We have been given this story by our colleagues at Greenock Writers Club. It's a Viking tale from Jim Carnduff.
Jim trained as a compositor and was employed in newspaper production during his working life. He also freelanced news events for two local newspapers, adding photo coverage when he retired in 1987. His interest in creative writing has fuelled his attempts to submit stories and poetry for publication with occasional success. He served with the RAF in Burma during the Second World War and qualified for the Burma Star campaign medal. This story was written in memory of the late Alan RocheYou can also hear an audio recording of the story by writers club member Isobel Watt below, or on our soundcloud page.
The tiny piece of artwork above is another sneaky Andy Lee detail from our own Viking project, which will be on display in Largs during the Viking Festival.
The Raven's FlightInga's eyes betrayed troubled thoughts.
She was not seeing the weakening evening light with traces of muted pink, or gannets plummeting off the headland point, nor the dark outline of Cowal hills in the north. Her mind was on events that could bring tragedy.
King Alexander had assembled his troops on the moorland hills above Largs. Haakon's Viking fleet had already entered the Clyde.
She stepped away from the croft door and took the path down the hill. She felt the chill and withering touch of autumn. On the grassy plateau above the beach she could see her two daughters. They were skipping to a rhyme and as the tempo quickened they tripped and fell laughing in a heap.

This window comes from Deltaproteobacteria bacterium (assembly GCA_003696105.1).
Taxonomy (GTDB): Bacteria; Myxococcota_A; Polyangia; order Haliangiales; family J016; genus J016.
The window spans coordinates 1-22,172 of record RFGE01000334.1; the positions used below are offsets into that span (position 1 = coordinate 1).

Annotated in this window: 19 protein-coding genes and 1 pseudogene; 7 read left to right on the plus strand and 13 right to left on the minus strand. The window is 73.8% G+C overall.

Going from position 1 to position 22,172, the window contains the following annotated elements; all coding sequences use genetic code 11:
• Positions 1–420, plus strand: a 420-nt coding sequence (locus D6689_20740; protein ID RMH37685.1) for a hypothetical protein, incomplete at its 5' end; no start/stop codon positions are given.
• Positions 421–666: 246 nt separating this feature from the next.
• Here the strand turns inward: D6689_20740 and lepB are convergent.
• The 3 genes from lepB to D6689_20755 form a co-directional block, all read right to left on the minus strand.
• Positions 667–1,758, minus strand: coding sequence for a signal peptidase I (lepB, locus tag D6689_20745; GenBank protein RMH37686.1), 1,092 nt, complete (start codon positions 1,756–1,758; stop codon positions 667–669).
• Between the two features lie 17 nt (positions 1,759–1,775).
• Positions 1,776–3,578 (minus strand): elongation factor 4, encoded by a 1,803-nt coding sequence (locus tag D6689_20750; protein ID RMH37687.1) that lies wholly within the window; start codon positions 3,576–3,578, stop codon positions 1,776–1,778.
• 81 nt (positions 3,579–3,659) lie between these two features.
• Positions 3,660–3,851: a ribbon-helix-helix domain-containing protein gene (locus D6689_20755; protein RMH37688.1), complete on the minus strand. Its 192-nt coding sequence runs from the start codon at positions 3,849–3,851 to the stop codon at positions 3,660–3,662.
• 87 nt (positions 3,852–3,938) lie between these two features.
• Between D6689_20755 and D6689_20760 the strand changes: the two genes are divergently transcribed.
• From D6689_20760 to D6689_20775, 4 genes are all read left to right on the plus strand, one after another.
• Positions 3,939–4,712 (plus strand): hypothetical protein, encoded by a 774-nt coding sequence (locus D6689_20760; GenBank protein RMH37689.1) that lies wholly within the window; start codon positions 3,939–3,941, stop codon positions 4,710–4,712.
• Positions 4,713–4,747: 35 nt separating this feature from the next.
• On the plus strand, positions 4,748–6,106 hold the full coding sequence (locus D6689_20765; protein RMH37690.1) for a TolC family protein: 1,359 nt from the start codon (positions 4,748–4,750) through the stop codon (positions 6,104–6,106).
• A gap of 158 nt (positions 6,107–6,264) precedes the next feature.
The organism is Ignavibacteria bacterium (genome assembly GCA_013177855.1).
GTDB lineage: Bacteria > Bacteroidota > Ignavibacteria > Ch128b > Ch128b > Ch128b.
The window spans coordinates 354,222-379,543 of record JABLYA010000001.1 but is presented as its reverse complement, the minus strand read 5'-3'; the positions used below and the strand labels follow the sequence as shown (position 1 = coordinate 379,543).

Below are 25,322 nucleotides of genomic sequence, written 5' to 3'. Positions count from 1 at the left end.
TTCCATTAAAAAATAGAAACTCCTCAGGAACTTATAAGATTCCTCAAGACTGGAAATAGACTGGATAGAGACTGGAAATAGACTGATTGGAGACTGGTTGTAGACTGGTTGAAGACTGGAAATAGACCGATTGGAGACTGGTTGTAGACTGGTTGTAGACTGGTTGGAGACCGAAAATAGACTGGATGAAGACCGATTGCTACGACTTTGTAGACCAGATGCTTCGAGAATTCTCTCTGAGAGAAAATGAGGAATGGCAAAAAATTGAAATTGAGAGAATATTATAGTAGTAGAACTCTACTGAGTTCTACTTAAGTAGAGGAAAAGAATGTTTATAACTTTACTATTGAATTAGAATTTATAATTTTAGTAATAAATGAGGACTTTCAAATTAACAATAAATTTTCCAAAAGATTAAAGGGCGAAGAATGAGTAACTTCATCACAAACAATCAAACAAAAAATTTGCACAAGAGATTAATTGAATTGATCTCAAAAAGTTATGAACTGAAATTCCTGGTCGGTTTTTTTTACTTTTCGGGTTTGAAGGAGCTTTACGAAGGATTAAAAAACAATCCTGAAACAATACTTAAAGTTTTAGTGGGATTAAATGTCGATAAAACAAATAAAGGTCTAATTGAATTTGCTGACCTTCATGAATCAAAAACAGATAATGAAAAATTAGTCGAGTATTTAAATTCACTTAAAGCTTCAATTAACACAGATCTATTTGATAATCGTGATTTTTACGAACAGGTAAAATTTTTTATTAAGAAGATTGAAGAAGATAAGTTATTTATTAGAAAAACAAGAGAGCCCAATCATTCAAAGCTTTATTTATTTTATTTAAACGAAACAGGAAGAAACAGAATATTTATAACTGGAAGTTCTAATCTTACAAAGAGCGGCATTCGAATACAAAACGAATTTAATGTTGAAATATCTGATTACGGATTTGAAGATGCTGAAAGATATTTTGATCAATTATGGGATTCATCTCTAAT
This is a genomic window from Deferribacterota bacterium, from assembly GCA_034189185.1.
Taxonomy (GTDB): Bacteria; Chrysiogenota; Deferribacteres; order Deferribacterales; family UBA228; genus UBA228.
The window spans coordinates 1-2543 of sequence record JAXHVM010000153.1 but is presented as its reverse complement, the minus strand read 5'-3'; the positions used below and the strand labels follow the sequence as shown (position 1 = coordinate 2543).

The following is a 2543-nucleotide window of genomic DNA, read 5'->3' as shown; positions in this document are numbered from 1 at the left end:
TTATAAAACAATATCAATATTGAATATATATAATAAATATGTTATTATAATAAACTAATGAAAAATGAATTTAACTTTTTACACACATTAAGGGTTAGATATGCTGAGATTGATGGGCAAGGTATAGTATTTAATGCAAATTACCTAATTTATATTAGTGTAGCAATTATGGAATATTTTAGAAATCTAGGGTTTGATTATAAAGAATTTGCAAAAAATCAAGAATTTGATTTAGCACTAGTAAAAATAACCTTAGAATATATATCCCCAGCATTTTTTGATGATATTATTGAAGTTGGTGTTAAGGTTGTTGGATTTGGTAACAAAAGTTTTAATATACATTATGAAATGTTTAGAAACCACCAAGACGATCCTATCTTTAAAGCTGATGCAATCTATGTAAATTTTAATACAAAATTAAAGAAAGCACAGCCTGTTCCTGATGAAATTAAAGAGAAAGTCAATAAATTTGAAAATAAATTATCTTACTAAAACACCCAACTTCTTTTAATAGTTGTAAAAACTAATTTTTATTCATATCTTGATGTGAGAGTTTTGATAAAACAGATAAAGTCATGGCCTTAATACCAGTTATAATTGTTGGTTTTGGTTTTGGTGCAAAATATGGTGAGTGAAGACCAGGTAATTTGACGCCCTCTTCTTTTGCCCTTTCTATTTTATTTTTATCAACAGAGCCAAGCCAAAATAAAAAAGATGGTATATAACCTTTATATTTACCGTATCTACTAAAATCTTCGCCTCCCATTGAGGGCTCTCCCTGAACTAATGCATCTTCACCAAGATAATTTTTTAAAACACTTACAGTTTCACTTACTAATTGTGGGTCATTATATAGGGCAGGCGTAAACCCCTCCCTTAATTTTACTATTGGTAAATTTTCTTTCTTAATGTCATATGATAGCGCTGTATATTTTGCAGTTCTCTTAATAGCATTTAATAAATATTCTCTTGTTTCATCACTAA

Like herself they were both blonde, yet their father was a Gael with dark features. Ann was12 and Mary 10. She had chosen Christian names for them when they were baptised in the Chapel of the Blessed Brigid in her home village of Rothesay.
Her parents had opposed her marriage to Angus the Dalriad. Up until then her line was pure. But she had not heeded. An ancestor had fought with Somerled and she was proud of her heritage. Now it mattered little to ordinary folk which king had sovereignty over the islands. Gael and Norse had lived side by side for centuries. Their offspring were the `gall ghaidheill,' a virulent stock unfettered by old loyalties.
Her grandmother had witnessed the seige of Rothesay castle. Eighty Viking ships had come to Bute with troops recruited from the Western Isles and the Isle of Man to counter the threat to Norse suzerainty. The besieged garrison had fought tenaciously, pouring down burning pitch and lead on the attackers. Three hundred Vikings perished before the Scots were overcome and the castle destroyed.
Now there would be an even greater battle.
Daylight was fading. Inga caught up her skirt and ran down to the platform of the grey rock where she could see the sweep of the Firth.
`Can you see your father's boat?'
The two girls stopped their play. Their mother repeated the question.
`Yes.' they chorussed. `He's coming up from porpoise bay. We can see his sail.'
`You should have told me!' Inga was cross. She retraced her steps.